Boost Gut Health and Reduce Cholesterol With This Natural Sweetener
Not only is honey sweet and delicious, it also has many health benefits. It’s full of nutrients and antioxidants and it’s also a great alternative to sugar if you’re looking to cut down.
Scroll down to see all the ways honey can benefit your health.
It contains antioxidants.
Many high-quality honeys contain antioxidants which have been linked to reduced risk of inflammation, heart attacks, strokes, and some types of cancer. Buckwheat honey in particular (Buy on Amazon, $10.08) is believed to boost the antioxidant levels in your blood.
It can reduce cholesterol.
It has been known to reduce LDL cholesterol, which is the kind of cholesterol that can cause heart attacks and strokes, while simultaneously raising “good” HDL cholesterol.
It aids healing.
Honey was first used for healing wounds by the Egyptians, and it’s still used to this day. Raw honey naturally contains hydrogen peroxide, an antiseptic. There have been a lot of studies into how using honey for the treatment of burns, wounds, and ulcers have been a success.
Honey and lemon is great for coughs: If your cough is keeping you awake at night, try a warming mug of honey and lemon. This concoction has been used as a natural remedy for coughs and sore throats for centuries, and some research has suggested that honey is as effective as some over-the-counter medicines. Simply add one to two spoonfuls of honey to a cup of hot water along with a slice or two of lemon for a warming drink before bed.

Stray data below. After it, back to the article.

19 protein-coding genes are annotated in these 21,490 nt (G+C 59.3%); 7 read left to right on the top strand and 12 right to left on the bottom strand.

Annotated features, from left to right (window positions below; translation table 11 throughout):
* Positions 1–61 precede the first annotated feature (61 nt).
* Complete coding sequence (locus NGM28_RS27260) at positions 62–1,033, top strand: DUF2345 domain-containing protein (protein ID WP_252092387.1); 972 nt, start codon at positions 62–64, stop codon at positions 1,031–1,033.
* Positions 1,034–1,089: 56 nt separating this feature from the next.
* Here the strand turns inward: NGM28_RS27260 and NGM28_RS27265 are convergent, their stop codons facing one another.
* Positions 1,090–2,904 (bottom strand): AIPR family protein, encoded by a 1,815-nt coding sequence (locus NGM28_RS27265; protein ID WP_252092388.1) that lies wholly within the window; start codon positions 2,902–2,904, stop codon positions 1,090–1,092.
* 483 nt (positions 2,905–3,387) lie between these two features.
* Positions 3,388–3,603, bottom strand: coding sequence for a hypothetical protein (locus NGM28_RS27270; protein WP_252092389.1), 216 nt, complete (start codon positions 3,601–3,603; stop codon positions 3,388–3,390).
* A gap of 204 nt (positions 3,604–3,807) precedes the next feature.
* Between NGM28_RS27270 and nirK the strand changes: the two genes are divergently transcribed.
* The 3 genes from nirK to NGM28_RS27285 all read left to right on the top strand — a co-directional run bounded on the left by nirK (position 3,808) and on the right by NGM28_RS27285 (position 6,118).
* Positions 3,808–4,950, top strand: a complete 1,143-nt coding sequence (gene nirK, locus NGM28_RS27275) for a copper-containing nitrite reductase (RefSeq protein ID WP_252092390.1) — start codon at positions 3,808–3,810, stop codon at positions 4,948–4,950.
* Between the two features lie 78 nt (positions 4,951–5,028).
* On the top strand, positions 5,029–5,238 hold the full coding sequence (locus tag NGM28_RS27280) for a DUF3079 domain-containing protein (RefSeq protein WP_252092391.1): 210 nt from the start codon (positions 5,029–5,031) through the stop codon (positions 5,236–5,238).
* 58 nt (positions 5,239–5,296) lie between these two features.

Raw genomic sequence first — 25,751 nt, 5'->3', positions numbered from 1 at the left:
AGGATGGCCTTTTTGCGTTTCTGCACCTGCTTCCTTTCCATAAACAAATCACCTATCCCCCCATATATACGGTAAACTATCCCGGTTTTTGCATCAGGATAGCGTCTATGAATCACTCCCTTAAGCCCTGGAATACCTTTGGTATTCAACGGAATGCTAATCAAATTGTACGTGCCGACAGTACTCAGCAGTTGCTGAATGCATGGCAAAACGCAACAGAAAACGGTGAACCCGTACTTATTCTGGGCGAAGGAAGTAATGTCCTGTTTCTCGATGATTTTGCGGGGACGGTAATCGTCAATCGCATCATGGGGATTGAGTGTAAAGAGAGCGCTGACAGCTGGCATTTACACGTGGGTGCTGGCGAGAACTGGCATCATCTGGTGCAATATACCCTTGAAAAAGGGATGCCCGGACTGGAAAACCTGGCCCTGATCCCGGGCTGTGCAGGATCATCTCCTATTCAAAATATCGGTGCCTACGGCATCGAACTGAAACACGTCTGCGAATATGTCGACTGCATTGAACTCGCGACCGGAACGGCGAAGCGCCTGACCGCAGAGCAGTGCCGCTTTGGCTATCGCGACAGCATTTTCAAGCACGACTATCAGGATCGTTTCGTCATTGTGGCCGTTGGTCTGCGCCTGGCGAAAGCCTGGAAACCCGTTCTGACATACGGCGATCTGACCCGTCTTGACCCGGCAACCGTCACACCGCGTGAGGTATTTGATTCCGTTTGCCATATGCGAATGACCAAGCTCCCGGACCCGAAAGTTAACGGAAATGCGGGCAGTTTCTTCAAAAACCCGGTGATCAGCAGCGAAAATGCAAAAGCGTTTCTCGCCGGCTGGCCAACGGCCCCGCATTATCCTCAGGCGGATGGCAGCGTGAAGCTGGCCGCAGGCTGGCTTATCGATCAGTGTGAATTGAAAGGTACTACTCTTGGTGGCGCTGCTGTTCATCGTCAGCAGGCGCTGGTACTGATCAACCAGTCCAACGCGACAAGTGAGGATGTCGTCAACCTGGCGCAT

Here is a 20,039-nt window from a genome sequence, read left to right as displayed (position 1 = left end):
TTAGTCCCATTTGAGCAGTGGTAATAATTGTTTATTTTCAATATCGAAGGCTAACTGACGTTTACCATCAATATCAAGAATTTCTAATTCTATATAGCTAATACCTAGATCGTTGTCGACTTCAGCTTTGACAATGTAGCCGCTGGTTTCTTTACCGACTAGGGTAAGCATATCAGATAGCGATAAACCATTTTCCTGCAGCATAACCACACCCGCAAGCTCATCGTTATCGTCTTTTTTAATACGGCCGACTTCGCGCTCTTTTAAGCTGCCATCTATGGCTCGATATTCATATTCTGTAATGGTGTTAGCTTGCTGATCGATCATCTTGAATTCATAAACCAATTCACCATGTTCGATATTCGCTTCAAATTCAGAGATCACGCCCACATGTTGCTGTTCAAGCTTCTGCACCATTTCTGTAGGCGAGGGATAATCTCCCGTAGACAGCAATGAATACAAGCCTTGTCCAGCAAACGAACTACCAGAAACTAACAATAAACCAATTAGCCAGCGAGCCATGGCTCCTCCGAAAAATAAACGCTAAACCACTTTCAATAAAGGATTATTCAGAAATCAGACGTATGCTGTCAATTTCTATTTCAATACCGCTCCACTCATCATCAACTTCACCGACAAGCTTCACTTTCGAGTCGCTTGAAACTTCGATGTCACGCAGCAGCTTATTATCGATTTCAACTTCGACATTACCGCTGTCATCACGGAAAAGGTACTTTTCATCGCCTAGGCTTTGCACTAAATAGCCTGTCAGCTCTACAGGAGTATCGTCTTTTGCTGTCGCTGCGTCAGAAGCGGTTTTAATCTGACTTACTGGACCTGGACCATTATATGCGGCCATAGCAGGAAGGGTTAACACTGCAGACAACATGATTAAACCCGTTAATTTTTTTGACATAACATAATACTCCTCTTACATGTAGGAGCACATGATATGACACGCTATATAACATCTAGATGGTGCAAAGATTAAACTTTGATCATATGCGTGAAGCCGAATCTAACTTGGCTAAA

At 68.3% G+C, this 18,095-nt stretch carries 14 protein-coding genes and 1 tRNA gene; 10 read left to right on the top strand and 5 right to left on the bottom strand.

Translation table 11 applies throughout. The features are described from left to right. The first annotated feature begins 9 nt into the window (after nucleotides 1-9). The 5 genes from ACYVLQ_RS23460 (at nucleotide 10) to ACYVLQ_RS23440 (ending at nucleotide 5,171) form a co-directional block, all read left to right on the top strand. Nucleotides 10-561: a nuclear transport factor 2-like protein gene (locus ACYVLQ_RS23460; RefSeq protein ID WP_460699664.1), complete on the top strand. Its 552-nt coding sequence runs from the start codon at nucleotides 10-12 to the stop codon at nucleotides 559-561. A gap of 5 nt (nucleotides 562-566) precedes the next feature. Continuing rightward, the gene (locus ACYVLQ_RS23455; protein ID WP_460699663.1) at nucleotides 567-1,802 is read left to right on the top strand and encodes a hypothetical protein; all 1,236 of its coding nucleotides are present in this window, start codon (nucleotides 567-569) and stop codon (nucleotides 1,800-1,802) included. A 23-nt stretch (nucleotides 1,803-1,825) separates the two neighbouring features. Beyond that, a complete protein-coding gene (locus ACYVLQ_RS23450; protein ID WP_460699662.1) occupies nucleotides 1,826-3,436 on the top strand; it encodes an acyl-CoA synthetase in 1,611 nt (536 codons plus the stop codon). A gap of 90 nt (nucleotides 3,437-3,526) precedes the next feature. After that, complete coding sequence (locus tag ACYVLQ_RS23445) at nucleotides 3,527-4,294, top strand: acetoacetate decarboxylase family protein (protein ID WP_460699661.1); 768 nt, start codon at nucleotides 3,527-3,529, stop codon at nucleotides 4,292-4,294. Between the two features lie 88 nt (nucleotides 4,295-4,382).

It’s good for your gut.
Honey is often used to combat digestive issues as it’s a potent prebiotic, meaning it nourishes that probiotic bacteria that are crucial for good digestion and overall health.
Things to Consider
Although honey has a lot of health benefits and is often a better alternative to sugar (especially refined sugar), it’s important to remember that it’s high in sugar and calories. That’s why it’s really important to choose a honey that is high quality and that doesn’t include added syrup or artificial sweetener.
And like with most foods, you should only consume it in moderation. For example, drizzling a bit over your morning cereal instead of a sprinkle of sugar is a healthy swap to make.
This article originally appeared on our sister site, First For Women.
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